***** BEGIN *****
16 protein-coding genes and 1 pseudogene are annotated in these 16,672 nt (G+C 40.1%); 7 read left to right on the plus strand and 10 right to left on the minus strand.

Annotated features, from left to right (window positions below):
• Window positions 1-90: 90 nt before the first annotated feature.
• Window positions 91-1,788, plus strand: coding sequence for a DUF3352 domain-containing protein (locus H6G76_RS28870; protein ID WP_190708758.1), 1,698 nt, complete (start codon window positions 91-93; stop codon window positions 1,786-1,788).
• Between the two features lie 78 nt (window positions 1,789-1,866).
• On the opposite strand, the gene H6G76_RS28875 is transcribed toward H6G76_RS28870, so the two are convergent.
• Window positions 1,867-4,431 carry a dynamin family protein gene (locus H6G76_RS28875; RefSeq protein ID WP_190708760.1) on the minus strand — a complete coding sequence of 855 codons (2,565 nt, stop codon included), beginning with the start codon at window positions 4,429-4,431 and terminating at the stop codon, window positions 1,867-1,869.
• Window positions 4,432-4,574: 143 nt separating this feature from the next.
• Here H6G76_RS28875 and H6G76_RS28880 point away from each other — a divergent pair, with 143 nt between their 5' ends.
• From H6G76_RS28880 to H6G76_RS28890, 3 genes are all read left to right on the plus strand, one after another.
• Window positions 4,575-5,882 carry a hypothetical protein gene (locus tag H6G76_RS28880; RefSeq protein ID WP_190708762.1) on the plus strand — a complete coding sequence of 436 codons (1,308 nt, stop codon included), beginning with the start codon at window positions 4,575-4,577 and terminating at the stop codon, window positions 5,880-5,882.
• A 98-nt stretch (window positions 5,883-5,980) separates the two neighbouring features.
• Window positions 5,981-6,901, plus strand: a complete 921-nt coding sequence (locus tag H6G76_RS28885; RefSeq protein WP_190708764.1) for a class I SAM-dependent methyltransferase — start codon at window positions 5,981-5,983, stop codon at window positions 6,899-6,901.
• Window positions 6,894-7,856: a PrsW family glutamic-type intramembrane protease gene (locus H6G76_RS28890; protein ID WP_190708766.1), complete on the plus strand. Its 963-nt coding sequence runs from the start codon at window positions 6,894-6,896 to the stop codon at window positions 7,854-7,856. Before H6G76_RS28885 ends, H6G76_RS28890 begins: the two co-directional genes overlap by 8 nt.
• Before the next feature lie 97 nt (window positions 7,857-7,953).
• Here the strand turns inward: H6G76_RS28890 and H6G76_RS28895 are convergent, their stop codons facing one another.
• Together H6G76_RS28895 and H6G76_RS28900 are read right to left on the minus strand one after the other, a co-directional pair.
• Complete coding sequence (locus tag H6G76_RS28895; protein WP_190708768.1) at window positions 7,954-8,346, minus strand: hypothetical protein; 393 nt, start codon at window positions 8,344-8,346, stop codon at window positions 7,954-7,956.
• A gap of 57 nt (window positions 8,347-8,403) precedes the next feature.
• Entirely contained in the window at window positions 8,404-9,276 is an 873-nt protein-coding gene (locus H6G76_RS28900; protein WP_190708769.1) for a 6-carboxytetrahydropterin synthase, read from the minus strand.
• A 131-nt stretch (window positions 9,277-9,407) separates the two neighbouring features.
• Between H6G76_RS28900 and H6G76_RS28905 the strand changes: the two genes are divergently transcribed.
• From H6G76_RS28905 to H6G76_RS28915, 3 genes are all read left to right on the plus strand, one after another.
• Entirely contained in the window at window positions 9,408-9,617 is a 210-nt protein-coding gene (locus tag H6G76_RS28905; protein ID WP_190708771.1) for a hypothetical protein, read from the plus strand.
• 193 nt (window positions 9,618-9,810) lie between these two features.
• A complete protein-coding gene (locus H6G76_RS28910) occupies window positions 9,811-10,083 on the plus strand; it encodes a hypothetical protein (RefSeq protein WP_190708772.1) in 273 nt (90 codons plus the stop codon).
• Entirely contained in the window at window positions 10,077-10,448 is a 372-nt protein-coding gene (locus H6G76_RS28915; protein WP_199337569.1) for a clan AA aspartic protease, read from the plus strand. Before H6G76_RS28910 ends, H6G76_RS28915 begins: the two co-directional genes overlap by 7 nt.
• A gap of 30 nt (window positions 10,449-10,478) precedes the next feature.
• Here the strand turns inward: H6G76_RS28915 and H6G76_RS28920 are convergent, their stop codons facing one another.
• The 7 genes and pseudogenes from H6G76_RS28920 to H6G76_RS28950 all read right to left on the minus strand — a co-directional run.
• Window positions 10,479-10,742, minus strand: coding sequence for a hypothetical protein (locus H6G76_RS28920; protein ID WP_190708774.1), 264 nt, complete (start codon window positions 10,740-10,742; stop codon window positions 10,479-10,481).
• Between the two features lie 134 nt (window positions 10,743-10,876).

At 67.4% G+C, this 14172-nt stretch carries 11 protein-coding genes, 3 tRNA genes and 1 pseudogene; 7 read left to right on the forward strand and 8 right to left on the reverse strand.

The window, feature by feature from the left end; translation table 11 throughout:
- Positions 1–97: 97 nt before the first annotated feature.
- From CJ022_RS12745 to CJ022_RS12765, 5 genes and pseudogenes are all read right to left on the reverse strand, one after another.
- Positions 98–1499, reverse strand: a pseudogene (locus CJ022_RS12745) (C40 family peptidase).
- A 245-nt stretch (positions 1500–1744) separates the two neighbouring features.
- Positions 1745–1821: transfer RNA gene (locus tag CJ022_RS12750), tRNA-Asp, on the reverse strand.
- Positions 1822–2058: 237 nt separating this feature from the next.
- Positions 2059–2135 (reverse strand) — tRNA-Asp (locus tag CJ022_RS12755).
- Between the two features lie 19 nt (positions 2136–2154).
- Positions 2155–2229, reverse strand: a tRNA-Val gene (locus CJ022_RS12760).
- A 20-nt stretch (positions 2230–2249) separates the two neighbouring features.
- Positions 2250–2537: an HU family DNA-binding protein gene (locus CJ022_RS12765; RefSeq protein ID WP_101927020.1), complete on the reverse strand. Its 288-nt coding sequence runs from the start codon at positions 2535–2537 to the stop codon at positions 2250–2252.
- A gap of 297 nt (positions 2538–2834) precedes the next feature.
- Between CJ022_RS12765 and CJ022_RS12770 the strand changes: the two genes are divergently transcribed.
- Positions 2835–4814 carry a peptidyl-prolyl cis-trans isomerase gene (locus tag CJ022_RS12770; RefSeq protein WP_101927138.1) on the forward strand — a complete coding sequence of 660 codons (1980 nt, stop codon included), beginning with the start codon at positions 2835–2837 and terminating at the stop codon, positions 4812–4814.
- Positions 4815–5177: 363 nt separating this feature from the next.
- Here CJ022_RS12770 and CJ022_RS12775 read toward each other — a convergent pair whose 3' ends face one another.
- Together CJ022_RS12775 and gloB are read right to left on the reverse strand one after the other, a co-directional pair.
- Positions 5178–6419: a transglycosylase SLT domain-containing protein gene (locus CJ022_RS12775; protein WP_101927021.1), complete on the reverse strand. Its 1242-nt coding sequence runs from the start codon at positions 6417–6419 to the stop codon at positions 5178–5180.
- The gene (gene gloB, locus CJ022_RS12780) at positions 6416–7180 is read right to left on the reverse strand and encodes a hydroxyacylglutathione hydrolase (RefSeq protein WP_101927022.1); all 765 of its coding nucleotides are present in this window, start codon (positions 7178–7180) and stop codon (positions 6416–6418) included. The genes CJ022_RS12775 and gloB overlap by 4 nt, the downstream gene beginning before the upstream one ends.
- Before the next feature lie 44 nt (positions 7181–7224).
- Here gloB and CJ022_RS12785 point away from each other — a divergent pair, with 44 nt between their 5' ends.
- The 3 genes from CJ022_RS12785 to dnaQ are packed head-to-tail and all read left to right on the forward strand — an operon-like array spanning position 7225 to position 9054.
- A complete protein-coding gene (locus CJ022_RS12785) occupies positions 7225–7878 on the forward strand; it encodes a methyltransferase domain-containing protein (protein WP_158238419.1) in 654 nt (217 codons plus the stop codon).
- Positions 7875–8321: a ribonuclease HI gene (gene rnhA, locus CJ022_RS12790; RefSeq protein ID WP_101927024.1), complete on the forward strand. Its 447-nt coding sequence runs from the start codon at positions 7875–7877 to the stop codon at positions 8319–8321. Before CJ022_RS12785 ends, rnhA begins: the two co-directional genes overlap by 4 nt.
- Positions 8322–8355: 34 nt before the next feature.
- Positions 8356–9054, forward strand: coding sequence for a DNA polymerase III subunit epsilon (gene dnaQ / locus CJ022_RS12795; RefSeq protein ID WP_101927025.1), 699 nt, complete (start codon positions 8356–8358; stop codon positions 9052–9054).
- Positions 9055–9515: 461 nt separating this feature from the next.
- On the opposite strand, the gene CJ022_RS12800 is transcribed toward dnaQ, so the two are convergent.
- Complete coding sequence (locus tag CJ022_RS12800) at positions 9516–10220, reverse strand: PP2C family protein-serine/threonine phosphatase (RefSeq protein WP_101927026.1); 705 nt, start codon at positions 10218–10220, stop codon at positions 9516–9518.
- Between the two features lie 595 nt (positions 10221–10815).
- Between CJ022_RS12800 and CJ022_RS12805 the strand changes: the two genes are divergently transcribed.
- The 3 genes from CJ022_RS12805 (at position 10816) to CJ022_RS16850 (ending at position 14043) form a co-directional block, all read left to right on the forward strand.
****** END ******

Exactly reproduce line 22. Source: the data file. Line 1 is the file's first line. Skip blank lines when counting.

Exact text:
• Between H6G76_RS28900 and H6G76_RS28905 the strand changes: the two genes are divergently transcribed.